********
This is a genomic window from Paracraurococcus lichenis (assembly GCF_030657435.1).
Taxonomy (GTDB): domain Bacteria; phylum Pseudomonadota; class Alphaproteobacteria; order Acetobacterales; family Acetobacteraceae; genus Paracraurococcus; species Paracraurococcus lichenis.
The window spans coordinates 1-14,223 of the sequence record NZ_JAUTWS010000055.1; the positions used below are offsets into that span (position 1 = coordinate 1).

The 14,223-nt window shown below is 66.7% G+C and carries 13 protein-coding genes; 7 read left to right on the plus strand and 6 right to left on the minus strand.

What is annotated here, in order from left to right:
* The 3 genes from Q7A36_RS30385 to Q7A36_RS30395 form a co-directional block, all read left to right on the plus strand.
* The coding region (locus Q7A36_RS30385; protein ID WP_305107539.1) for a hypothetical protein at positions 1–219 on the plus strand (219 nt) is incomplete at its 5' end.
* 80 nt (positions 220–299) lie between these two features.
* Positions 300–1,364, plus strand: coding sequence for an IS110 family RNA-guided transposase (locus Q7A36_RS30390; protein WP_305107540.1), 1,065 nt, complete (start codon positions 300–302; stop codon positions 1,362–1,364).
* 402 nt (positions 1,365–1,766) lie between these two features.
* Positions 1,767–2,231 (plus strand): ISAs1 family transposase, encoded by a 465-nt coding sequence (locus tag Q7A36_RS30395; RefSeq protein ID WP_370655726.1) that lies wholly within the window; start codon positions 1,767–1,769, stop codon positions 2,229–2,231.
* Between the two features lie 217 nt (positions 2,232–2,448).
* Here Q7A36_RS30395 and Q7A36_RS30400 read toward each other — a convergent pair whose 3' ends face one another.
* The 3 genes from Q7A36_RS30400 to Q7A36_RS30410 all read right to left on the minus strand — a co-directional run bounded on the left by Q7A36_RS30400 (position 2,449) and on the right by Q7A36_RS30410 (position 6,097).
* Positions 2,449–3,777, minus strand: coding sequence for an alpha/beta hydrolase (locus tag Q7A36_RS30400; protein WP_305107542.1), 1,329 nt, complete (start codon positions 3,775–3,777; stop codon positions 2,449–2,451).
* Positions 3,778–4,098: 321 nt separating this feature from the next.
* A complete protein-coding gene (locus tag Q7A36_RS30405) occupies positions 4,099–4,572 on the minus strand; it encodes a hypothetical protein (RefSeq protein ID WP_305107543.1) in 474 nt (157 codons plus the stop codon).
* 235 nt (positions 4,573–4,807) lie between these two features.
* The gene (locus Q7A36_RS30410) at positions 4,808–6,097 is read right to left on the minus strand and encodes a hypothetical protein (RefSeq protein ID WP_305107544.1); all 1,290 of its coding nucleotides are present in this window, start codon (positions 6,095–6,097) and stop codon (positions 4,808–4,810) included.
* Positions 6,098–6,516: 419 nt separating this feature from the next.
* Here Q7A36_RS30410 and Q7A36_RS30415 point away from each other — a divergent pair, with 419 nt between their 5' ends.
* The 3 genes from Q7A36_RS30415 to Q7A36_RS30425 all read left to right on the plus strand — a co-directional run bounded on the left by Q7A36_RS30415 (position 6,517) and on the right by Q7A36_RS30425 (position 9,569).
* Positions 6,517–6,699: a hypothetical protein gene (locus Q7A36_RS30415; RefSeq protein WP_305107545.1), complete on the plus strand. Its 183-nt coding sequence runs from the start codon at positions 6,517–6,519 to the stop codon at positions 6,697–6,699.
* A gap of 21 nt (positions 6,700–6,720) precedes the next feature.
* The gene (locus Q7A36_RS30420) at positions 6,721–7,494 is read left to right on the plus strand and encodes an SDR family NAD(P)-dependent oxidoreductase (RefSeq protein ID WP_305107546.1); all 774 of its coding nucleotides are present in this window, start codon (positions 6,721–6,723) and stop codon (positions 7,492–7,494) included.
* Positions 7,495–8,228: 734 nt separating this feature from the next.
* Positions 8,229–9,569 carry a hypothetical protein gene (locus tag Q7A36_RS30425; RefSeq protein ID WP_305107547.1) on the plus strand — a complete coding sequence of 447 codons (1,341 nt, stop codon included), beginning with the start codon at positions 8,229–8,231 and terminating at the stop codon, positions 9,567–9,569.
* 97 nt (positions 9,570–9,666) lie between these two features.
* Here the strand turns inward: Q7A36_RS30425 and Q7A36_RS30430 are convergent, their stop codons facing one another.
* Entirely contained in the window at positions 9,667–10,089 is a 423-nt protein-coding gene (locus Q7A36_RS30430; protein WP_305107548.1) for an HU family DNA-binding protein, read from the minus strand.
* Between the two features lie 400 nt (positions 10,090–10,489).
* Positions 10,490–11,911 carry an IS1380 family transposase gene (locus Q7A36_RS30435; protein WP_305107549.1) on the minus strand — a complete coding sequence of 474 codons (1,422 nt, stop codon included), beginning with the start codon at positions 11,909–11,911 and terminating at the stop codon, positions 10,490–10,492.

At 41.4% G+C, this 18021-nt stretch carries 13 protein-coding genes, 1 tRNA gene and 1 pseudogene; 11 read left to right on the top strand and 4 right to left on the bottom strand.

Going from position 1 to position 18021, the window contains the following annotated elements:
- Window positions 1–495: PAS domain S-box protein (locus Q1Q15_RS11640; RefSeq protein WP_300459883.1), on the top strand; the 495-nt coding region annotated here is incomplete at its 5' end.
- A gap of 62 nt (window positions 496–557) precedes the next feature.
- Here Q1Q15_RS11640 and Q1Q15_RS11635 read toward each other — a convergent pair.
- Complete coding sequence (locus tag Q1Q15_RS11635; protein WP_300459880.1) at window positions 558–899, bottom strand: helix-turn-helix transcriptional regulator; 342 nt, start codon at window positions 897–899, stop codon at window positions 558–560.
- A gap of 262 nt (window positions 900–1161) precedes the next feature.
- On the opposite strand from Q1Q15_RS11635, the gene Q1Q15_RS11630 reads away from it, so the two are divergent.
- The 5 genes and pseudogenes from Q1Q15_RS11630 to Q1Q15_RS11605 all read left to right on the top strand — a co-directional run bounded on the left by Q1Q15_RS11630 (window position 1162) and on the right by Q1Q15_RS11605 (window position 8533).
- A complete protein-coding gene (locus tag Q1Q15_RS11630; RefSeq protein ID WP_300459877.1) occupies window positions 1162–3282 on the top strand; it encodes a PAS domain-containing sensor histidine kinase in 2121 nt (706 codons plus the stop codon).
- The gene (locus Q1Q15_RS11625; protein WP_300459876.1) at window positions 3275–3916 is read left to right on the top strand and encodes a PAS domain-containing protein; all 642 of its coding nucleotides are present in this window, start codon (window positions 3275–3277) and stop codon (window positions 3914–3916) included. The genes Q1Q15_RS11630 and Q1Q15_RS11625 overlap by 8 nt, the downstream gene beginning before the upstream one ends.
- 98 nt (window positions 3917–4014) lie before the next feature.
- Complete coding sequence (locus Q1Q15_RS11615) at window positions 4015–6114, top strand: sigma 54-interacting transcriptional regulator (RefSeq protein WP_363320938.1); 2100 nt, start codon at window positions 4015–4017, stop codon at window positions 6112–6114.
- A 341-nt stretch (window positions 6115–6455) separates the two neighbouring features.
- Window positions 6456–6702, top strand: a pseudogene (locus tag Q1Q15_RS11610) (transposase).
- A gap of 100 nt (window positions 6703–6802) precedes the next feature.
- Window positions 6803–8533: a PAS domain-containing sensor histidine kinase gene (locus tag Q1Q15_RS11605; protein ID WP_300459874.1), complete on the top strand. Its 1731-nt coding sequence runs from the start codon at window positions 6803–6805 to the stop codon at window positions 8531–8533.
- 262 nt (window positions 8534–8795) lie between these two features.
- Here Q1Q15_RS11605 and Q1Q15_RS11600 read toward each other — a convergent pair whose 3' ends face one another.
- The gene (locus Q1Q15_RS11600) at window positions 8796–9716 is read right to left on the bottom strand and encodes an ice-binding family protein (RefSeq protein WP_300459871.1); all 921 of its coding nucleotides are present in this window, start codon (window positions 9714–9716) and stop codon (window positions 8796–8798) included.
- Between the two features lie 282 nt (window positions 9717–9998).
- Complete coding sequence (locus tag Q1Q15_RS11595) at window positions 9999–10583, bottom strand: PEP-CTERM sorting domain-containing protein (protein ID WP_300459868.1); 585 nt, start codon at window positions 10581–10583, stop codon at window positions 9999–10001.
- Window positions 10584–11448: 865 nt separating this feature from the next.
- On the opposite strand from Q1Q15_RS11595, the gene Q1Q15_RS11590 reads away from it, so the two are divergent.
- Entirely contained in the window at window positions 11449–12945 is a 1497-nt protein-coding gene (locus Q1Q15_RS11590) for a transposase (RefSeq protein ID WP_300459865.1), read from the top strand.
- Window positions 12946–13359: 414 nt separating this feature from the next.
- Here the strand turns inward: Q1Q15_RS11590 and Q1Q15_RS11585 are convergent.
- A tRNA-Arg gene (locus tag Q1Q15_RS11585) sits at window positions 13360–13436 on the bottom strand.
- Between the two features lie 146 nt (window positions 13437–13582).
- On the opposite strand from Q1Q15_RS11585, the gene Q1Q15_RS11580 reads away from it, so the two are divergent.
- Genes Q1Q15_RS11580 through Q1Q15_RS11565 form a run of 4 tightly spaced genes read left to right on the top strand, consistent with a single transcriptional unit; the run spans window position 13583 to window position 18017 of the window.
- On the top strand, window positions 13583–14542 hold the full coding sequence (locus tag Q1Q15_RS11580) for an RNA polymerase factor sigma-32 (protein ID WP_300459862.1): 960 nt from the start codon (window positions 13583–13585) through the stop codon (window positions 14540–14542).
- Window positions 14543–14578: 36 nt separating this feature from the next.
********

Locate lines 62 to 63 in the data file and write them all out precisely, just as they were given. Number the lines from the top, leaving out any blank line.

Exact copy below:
- On the opposite strand from Q1Q15_RS11585, the gene Q1Q15_RS11580 reads away from it, so the two are divergent.
- Genes Q1Q15_RS11580 through Q1Q15_RS11565 form a run of 4 tightly spaced genes read left to right on the top strand, consistent with a single transcriptional unit; the run spans window position 13583 to window position 18017 of the window.